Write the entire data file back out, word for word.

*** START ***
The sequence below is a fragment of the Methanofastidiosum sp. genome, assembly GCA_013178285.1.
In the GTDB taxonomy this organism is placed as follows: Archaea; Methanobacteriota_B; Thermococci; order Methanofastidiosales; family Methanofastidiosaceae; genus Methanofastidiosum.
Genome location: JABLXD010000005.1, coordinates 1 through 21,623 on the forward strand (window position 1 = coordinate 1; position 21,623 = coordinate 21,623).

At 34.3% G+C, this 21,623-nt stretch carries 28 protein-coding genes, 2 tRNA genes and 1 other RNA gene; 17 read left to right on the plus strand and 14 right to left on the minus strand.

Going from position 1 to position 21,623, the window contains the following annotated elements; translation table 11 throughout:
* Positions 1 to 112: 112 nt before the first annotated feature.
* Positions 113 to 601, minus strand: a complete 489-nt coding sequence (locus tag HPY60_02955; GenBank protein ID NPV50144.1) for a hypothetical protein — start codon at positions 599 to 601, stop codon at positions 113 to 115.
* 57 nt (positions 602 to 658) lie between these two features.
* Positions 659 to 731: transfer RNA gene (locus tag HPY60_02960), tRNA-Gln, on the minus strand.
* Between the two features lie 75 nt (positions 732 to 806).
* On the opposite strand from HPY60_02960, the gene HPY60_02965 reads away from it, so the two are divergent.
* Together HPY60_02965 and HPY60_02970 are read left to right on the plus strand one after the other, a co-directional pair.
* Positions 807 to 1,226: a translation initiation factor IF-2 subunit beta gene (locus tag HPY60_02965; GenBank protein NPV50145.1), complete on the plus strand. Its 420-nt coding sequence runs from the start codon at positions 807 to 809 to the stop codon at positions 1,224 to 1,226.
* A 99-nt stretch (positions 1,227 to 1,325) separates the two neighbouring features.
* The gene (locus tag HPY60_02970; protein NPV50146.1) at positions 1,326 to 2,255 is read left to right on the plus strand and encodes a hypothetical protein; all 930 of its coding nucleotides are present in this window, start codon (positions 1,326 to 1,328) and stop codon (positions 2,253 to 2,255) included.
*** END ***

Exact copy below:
The sequence below is a fragment of the Methanofastidiosum sp. genome, assembly GCA_013178285.1.
In the GTDB taxonomy this organism is placed as follows: Archaea; Methanobacteriota_B; Thermococci; order Methanofastidiosales; family Methanofastidiosaceae; genus Methanofastidiosum.
Genome location: JABLXD010000005.1, coordinates 1 through 21,623 on the forward strand (window position 1 = coordinate 1; position 21,623 = coordinate 21,623).

At 34.3% G+C, this 21,623-nt stretch carries 28 protein-coding genes, 2 tRNA genes and 1 other RNA gene; 17 read left to right on the plus strand and 14 right to left on the minus strand.

Going from position 1 to position 21,623, the window contains the following annotated elements; translation table 11 throughout:
* Positions 1 to 112: 112 nt before the first annotated feature.
* Positions 113 to 601, minus strand: a complete 489-nt coding sequence (locus tag HPY60_02955; GenBank protein ID NPV50144.1) for a hypothetical protein — start codon at positions 599 to 601, stop codon at positions 113 to 115.
* 57 nt (positions 602 to 658) lie between these two features.
* Positions 659 to 731: transfer RNA gene (locus tag HPY60_02960), tRNA-Gln, on the minus strand.
* Between the two features lie 75 nt (positions 732 to 806).
* On the opposite strand from HPY60_02960, the gene HPY60_02965 reads away from it, so the two are divergent.
* Together HPY60_02965 and HPY60_02970 are read left to right on the plus strand one after the other, a co-directional pair.
* Positions 807 to 1,226: a translation initiation factor IF-2 subunit beta gene (locus tag HPY60_02965; GenBank protein NPV50145.1), complete on the plus strand. Its 420-nt coding sequence runs from the start codon at positions 807 to 809 to the stop codon at positions 1,224 to 1,226.
* A 99-nt stretch (positions 1,227 to 1,325) separates the two neighbouring features.
* The gene (locus tag HPY60_02970; protein NPV50146.1) at positions 1,326 to 2,255 is read left to right on the plus strand and encodes a hypothetical protein; all 930 of its coding nucleotides are present in this window, start codon (positions 1,326 to 1,328) and stop codon (positions 2,253 to 2,255) included.